Binary trees are a fundamental data structure with various types. The two primary types of binary tree are full binary trees, where each node has either two children or no children, and complete binary trees, which are filled from left to right at each level. Additionally, there are balanced types of binary tree, such as AVL trees and red-black trees, that maintain a balance factor or color property to ensure efficient operations.

## Introduction

A tree whose elements have at most two children is called a binary tree. The left element is called the left child and the right element is called the right child.

Based on the position of nodes and their unique features, following are Types of Binary Tree

- Rooted Binary Tree
- Full Binary Tree
- Perfect Binary Tree
- Complete Binary Tree
- Almost Complete Binary Tree
- Infinite Complete Binary Tree
- Degenerate or Pathological Tree
- Skewed Binary Tree
- Balanced Binary Tree
- Extended Binary Tree

## What is a Binary tree?

A binary tree is a tree-type data structure where each node has at most two children, referred to as the left child and the right child. **Properties**

- A binary tree has a root node. If the root node has no children, it is called a NULL tree. The height of such a tree is 0.
- Each node forms a binary tree itself.
- A node can have at most two children.

The number of nodes in a full binary tree is at least 2h+1 and at most=$2^{h+1}$-1, where h is the height of the tree.

- The maximum number of nodes at level ‘l’ of a binary tree is $2^l$.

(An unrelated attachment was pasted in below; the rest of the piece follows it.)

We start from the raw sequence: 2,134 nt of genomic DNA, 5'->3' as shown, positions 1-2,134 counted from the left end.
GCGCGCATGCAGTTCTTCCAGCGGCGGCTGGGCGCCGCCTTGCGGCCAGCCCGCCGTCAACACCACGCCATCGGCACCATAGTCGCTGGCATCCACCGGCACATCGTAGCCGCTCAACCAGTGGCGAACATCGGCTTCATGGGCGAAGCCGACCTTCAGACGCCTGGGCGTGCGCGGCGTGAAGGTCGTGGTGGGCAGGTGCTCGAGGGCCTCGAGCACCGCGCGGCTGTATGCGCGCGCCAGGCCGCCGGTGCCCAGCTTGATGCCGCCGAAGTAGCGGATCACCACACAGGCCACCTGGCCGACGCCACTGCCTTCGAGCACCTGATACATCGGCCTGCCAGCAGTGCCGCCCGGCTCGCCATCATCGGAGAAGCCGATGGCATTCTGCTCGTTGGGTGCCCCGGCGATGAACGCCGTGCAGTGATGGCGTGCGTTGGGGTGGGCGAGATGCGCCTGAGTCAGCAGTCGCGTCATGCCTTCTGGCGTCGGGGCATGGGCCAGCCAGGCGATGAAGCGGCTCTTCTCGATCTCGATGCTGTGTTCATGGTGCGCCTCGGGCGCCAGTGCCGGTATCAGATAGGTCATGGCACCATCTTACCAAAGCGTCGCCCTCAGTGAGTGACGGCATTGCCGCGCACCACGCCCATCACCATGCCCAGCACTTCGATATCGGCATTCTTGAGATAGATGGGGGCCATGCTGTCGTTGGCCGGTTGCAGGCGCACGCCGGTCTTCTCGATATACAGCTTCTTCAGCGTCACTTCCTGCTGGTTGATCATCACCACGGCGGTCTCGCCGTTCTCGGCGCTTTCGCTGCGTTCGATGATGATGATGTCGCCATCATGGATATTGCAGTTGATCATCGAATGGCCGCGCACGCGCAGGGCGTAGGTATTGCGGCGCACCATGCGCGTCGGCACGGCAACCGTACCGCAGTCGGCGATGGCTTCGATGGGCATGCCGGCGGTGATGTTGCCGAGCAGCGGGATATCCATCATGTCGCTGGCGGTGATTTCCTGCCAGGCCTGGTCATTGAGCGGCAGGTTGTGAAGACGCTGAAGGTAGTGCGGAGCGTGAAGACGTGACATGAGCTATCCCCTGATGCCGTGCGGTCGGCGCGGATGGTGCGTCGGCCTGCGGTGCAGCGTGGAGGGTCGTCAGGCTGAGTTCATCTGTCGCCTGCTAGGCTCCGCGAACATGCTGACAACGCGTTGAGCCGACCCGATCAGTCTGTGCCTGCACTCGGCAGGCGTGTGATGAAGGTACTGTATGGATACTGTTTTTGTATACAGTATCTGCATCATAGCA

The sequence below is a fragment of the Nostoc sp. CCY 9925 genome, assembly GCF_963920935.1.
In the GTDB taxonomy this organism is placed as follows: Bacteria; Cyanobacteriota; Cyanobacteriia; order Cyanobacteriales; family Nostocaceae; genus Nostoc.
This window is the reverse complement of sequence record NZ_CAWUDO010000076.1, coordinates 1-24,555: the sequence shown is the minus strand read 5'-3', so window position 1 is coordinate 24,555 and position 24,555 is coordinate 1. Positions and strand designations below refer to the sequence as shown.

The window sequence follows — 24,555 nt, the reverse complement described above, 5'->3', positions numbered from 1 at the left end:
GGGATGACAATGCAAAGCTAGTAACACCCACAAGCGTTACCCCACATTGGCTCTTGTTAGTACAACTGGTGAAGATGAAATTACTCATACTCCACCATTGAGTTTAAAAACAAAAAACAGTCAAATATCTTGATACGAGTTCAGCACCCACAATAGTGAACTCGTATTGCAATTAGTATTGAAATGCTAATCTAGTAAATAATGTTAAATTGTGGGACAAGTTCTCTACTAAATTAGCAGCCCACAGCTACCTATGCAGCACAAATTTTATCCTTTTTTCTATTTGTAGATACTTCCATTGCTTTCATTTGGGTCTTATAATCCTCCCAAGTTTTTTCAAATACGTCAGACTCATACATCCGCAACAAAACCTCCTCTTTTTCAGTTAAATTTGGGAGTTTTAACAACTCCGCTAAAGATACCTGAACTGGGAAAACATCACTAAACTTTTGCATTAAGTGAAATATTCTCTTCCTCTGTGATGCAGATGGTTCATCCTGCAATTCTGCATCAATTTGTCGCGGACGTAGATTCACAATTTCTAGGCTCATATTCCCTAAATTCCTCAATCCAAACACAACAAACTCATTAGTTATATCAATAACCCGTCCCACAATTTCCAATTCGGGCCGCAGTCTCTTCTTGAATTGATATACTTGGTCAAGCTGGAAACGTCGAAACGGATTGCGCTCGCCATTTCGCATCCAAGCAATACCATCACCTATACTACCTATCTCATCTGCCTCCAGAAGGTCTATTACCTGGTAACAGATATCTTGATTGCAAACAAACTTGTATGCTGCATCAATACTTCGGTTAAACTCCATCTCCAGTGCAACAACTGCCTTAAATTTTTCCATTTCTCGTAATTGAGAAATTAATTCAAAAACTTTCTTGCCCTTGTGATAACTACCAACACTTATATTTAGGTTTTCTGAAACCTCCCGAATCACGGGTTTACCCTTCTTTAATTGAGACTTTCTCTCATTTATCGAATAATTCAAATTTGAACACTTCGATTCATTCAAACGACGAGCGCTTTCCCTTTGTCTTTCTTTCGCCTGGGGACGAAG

- In a non-empty binary tree, if n is the total number of nodes and E is the total number of edges, then
`E = n-1`

.

## Terminologies Associated with Binary Tree and Types of Binary Tree

**Root**: Topmost node in a tree is called the`root`

.**Node**: The node is the`termination`

point in a tree that contains all the data.**Edge**: Edge is the line that connects one node to another.**Parent**:A node that is`connected by a directed edge`

to another node at its lower level is called a parent node.**Child**: The node to which the parent node is connected when moving towards the leaf nodes is the child node.**Sibling Node**: Two nodes present at the same level, having the same parents are called`sibling nodes`

.**Leaf/External Node**: Leaf nodes are nodes with no`children`

.**Internal Node**: Internal node is the node with at least one child.**Depth of a Node**: The number of edges from the root to a node is called the depth of that node.**Height of a Node**: The height of a node is the number of edges from the node to the deepest leaf.**Height of Tree**: The height of the tree is the maximum height of any node. The value is the same as the height of the root node.

## Types of Binary tree

There are several types of binary tree:

### 1. Rooted Binary Tree

A rooted binary tree has a root node, and every node has at most `two children`

. A rooted binary tree is a connected acyclic graph that has a special node called the root of the tree and edges that originate directly or indirectly from the root.

### 2. Full Binary Tree

A full binary tree, also known as a proper binary tree, is a binary tree in which all non-leaf nodes have exactly two children. In other words, in a full binary tree, all nodes have either `0 or 2`

children.

### 3. Perfect Binary Tree

In a perfect binary tree, all the internal nodes have exactly `two children`

. Every leaf node in a perfect binary tree must be present at the same level. A perfect binary tree is also called a strict binary tree.

### 4. Complete Binary Tree

A complete binary tree is a binary tree in which node insertion takes place from the left.

### 5. Almost Complete Binary Tree

A special kind of binary tree where `insertion`

takes place level by level and from the left at each level. The last level may be partially or fully filled.